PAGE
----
No Way Back

  • 1996
  • Movie
  • R
  • Action, Crime, Martial Arts

NO WAY BACK appears to have been written on the spot by high school devotees of Shane Black (LETHAL WEAPON, THE LAST BOY SCOUT). The result is a tossed salad of Mafia menace and FBI muscle topped by stale croutons of Yakuza violence. The film premiered on HBO and made its home-video debut shortly thereafter. The career of hotshot LA-based FBI agent Zack...read more

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NO WAY BACK appears to have been written on the spot by high school devotees of Shane Black (LETHAL WEAPON, THE LAST BOY SCOUT). The result is a tossed salad of Mafia menace and FBI muscle topped by stale croutons of Yakuza violence. The film premiered on HBO and made its home-video

debut shortly thereafter.

The career of hotshot LA-based FBI agent Zack Grant (Russell Crowe) is jeopardized when he entrusts a skinhead sting operation to neophyte agent Seiko (Kelly Hu). Instead of entrapping the bigots, Seiko obliterates the entire neo-Nazi contingent, including Victor Serlano (Ian Ziering), before

throwing herself out a window. Unaware that Seiko's father was beaten to death by these organized thugs, Zack tries to take the heat off his botched operation by linking Seiko to a Yakuza connection, Yuji Kobayashi (Etsushi Toyokawa), in NYC. This lead's Victor's grieving papa, Frank Serlano

(Michael Lerner), to kidnap Zack's son, Eric (Andrew Ferchland), in order to persuade Zack to turn Yuji over to the vengeful Mob, instead of to the FBI.

In New York, Zack captures Yuji and boards a plane to LA with his prisoner. Aware that Zack will sacrifice him to save Eric's life, Yuji hijacks the plane, forces it to crash land in Arizona, and temporarily takes chipper stewardess Mary (Helen Slater) as a hostage. Zack recaptures--and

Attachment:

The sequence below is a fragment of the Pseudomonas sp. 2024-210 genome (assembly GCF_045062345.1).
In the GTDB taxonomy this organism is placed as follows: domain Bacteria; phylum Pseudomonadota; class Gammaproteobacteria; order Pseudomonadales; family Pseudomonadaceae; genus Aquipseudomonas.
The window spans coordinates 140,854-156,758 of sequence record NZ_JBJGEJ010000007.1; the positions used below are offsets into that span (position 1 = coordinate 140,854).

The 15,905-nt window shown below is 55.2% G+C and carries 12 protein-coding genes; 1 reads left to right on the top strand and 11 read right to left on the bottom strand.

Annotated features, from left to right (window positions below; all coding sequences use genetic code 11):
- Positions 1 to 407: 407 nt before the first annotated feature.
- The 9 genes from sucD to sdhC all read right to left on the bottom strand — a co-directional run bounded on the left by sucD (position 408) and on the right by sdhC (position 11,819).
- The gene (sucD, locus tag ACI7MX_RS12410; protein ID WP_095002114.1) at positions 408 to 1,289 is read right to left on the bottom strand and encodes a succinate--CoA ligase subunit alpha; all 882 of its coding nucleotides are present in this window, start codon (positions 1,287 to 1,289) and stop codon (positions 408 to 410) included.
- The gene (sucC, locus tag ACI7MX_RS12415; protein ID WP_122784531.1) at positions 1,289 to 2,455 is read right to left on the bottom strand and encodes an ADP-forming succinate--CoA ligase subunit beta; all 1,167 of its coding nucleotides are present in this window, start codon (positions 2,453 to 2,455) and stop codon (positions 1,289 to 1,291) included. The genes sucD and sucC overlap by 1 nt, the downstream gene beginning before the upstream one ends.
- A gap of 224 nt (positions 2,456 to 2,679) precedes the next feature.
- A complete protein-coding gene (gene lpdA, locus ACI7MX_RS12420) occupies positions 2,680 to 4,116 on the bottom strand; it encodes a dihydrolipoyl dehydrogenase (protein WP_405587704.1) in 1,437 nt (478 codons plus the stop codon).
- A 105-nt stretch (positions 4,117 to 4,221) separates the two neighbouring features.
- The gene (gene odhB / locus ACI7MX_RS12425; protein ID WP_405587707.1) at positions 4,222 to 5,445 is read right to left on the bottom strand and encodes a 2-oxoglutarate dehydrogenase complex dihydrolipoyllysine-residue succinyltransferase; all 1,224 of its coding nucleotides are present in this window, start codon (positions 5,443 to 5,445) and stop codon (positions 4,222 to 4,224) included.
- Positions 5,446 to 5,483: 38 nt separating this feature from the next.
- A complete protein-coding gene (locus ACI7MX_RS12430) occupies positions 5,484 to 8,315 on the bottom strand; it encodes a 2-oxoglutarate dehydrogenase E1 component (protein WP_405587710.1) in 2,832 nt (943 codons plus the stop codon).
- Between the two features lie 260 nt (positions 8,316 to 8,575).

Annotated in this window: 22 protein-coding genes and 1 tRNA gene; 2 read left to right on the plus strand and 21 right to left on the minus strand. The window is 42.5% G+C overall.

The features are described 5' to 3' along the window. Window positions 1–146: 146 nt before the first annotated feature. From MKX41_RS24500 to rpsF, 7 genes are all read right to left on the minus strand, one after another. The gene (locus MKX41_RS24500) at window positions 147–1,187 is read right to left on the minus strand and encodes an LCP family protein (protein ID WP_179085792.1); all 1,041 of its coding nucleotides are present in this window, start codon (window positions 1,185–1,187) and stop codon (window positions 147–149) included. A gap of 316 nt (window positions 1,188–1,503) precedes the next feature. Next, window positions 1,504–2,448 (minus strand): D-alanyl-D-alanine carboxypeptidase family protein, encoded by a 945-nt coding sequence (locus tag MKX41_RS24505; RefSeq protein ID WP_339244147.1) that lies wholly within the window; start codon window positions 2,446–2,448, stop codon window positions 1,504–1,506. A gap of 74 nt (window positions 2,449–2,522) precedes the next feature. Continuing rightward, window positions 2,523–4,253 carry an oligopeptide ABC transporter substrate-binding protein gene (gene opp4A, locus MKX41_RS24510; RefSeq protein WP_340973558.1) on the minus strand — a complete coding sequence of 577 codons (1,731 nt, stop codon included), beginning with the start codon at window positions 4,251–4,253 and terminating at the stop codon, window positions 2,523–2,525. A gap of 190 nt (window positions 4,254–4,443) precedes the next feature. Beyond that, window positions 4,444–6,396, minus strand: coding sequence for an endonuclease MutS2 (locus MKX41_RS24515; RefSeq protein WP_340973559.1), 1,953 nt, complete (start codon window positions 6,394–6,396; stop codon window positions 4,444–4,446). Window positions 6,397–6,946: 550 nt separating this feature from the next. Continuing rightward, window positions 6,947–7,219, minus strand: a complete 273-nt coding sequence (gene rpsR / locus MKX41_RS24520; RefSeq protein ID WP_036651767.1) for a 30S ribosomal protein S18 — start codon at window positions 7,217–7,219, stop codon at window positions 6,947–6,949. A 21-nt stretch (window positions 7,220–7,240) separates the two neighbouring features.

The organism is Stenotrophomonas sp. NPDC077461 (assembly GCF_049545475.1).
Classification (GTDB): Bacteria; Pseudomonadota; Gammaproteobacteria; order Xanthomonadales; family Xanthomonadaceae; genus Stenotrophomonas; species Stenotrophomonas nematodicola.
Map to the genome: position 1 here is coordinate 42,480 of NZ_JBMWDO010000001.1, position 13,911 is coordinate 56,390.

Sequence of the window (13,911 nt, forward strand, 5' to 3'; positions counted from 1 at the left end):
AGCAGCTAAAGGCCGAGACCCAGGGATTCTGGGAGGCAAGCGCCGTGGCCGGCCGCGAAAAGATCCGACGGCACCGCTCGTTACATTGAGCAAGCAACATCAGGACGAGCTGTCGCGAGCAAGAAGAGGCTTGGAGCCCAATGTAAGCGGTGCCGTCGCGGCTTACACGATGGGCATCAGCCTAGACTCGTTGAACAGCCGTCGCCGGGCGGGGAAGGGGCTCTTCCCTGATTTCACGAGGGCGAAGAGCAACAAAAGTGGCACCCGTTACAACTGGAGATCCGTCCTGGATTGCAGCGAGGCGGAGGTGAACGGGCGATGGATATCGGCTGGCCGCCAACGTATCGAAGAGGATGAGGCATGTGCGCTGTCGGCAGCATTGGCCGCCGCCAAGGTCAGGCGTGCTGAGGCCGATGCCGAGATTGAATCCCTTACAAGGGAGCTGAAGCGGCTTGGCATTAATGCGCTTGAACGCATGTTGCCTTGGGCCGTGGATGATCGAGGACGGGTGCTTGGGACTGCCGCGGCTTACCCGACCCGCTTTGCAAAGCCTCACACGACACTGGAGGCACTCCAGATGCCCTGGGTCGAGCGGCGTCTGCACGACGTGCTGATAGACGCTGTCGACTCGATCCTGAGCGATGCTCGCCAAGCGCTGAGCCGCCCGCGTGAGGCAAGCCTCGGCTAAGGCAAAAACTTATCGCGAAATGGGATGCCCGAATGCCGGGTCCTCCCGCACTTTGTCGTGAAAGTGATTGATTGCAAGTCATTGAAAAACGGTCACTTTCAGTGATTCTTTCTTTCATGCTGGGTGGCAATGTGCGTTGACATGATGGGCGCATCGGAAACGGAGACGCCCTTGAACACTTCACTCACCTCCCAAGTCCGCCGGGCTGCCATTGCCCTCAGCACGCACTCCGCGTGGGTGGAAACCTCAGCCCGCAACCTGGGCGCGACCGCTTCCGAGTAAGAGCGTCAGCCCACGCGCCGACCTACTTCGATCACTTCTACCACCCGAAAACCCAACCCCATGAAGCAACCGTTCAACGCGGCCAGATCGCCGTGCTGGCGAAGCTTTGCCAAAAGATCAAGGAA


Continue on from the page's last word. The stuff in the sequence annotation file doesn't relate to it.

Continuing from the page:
loses--Yuji several more times, until a skeptical highway patrolman arrests Zack, Yuji, and Mary. But when Serlano's assassins ambush and kill the cop, the three escape.

Caught in an ethical dilemma about turning in Yuji, Zack decides to trust him after Yuji reveals that he is Seiko's brother, not her employer. At a lakeside rendezvous, Mary distracts Serlano's men, as Zack swims toward a rowboat where Frank Serlano holds Eric. During the ensuing fight, a mortally

wounded Yuji wounds Frank Serlano, who falls overboard with Eric. But Zack stops Serlano from drowning the boy, and the reunited father and son turn to Mary as love interest and new mother, respectively.

Initially a barrel of fun, NO WAY BACK quickly turns monotonous. Astute viewers will spot bits and pieces of DIRTY HARRY (1971), PASSENGER 57 (1992), DIE HARD (1988), and dozens of other blockbusters, but the film has a tiresome tendency of borrowing climaxes without any of the support material

needed to showcase them effectively. The film also suffers from severe repetition: it keeps presenting variations on the same Yuji-captured/Yuji-escaped motif as it lurches from one set piece to another.

Even if one can overlook the Mafia stereotyping and the FBI vigilante shtick, this boorish action flick further compounds its errors with a save-my-child subplot outfitted with flashbacks to Zack's wife dying in childbirth(!) and a dippy love-hate relationship between airheaded flygirl Mary and

macho misanthrope Zack. The spectacle of this bimbo proving herself in a crisis is so retroactively sexist that the film could have been made in the early talkie period. NO WAY OUT is a noisy picture to boot--but there isn't enough noise in the world to disguise the fact that this is nothing more

than a pastiche of cliches from better-crafted Hollywood mega-hits with which it can't hope to compare. (Graphic violence, extreme profanity, nudity, sexual situations, substance abuse, adult situations.)

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  • Released: 1996
  • Rating: R
  • Review: NO WAY BACK appears to have been written on the spot by high school devotees of Shane Black (LETHAL WEAPON, THE LAST BOY SCOUT). The result is a tossed salad of Mafia menace and FBI muscle topped by stale croutons of Yakuza violence. The film premiered on… (more)

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